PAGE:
University of Virginia Publicly Launches $3 Billion Campaign

September 29, 2006
Sept. 29, 2006 — Pledging to secure a permanent position among the top universities in the world, the University of Virginia’s Board of Visitors publicly launched the Campaign for the University of Virginia: Knowledge is Power today, announcing that gifts and pledges of more than $1 billion have already been received toward the goal of $3 billion.

The campaign goal is more than double the $1.43 billion that the University raised during its last campaign, which ended Dec. 31, 2000, and which, at the time, was one of the top two most successful fundraising efforts by a single public university.

In remarks to more than 350 alumni and friends in Old Cabell Hall, President John T. Casteen III said that “the work we inaugurate here today is as important as was the work begun in what was described as an old turned-out field when [Thomas] Jefferson and his collaborators met in 1817 to begin the process of building their university.

“Jefferson encouraged his peers to recognize what he called the important truths —‘that knowledge is power, that knowledge is safety and that knowledge is happiness.’ We believe as our founder did that power, safety and happiness are the natural products of the work that students, faculty members and others do here.”

Gordon Rainey, campaign chairman, noted that the recent passage of the Higher Education Restructuring Act not only gives the University the opportunity to exercise greater control over its destiny, but "we must also assume greater responsibility for funding that destiny."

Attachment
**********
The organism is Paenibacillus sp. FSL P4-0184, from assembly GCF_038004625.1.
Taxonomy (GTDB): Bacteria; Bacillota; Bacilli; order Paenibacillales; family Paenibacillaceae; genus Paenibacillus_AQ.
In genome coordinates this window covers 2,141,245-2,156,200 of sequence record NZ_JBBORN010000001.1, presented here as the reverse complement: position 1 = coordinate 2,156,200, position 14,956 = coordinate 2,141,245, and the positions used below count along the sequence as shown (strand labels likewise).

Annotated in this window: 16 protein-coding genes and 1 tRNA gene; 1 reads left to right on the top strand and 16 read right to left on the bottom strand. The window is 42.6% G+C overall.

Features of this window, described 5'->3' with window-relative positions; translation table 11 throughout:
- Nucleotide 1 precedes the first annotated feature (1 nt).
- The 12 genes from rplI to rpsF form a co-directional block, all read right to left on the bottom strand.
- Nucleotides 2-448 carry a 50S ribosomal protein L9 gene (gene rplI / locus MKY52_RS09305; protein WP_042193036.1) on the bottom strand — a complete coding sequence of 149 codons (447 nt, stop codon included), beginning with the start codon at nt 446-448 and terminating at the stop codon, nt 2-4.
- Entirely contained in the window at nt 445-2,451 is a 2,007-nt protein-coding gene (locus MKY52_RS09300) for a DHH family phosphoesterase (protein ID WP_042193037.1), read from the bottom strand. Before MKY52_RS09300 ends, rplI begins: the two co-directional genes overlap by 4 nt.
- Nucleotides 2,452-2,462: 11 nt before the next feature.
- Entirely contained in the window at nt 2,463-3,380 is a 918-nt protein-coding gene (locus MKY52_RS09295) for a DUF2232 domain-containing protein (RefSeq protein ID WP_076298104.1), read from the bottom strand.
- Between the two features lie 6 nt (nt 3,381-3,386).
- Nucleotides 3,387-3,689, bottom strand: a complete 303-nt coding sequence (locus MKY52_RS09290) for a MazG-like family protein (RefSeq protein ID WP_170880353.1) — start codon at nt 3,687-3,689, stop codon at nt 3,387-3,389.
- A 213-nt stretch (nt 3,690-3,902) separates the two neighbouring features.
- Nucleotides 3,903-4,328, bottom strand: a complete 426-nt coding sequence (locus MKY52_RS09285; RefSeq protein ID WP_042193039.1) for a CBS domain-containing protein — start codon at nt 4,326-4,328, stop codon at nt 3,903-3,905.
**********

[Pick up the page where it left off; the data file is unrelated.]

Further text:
"The last campaign transformed the University into America’s preeminent public university," said Rainey. "This campaign holds the promise of propelling the University into the front ranks of all institutions of higher learning — public or private — and in the process create a new model in American higher education—the essentially privately funded public university."

Rector Thomas Farrell presented a resolution to endorse the campaign, and the Board of Visitors responded unanimously in the affirmative in a roll call vote.

The board’s decision to launch the campaign with a $3 billion goal reflects both the needs of the institution, as well as the strength of the University’s pre-kickoff fundraising efforts. Volunteer leaders of the campaign have cumulatively contributed more than one-third of the $1 billion already raised. Of that, more than $12 million is the result of commitments made by all 16 members of the Board of Visitors and $110 million is the result of commitments made by all 22 members of the University’s Campaign Executive Committee.

The Campaign for the University of Virginia began quietly on Jan. 1, 2004, and by Aug. 31, 2006, had resulted in 208,469 gifts and pledges from 102,730 donors, with more than 100 of those contributions valued between $1 million and $50 million. (By the conclusion of its last campaign, the University had received 508,580 gifts and pledges from a total of 142,327 donors.) At Friday's launch, Rainey announced that the campaign was currently at $1.02 billion.

“Clearly, successful campaigns of this magnitude rest on the shoulders of many, indeed thousands,” Rainey said. “The extraordinary gifts — those that do name buildings and create centers — will no doubt be the subject of press releases and naming ceremonies.  That is as it should be. But it is also true that every gift counts, every gift is valued, every gift is needed.”